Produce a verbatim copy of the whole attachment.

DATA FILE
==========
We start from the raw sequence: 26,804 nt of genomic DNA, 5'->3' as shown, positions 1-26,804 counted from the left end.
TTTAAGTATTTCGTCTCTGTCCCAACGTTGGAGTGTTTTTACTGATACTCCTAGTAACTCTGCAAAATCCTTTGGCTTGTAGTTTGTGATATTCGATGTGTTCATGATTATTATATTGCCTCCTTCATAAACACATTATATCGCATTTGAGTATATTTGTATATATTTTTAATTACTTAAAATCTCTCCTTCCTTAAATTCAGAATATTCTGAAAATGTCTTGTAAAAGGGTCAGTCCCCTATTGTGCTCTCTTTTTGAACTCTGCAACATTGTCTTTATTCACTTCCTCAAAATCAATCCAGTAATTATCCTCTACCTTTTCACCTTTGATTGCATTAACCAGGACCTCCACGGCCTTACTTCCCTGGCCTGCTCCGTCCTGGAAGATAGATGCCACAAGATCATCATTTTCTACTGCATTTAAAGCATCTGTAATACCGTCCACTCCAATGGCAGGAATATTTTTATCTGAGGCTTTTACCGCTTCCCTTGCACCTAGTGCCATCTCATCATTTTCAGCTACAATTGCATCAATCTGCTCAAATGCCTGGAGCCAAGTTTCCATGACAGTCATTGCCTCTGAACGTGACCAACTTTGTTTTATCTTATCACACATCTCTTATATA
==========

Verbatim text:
We start from the raw sequence: 26,804 nt of genomic DNA, 5'->3' as shown, positions 1-26,804 counted from the left end.
TTTAAGTATTTCGTCTCTGTCCCAACGTTGGAGTGTTTTTACTGATACTCCTAGTAACTCTGCAAAATCCTTTGGCTTGTAGTTTGTGATATTCGATGTGTTCATGATTATTATATTGCCTCCTTCATAAACACATTATATCGCATTTGAGTATATTTGTATATATTTTTAATTACTTAAAATCTCTCCTTCCTTAAATTCAGAATATTCTGAAAATGTCTTGTAAAAGGGTCAGTCCCCTATTGTGCTCTCTTTTTGAACTCTGCAACATTGTCTTTATTCACTTCCTCAAAATCAATCCAGTAATTATCCTCTACCTTTTCACCTTTGATTGCATTAACCAGGACCTCCACGGCCTTACTTCCCTGGCCTGCTCCGTCCTGGAAGATAGATGCCACAAGATCATCATTTTCTACTGCATTTAAAGCATCTGTAATACCGTCCACTCCAATGGCAGGAATATTTTTATCTGAGGCTTTTACCGCTTCCCTTGCACCTAGTGCCATCTCATCATTTTCAGCTACAATTGCATCAATCTGCTCAAATGCCTGGAGCCAAGTTTCCATGACAGTCATTGCCTCTGAACGTGACCAACTTTGTTTTATCTTATCACACATCTCTTATATA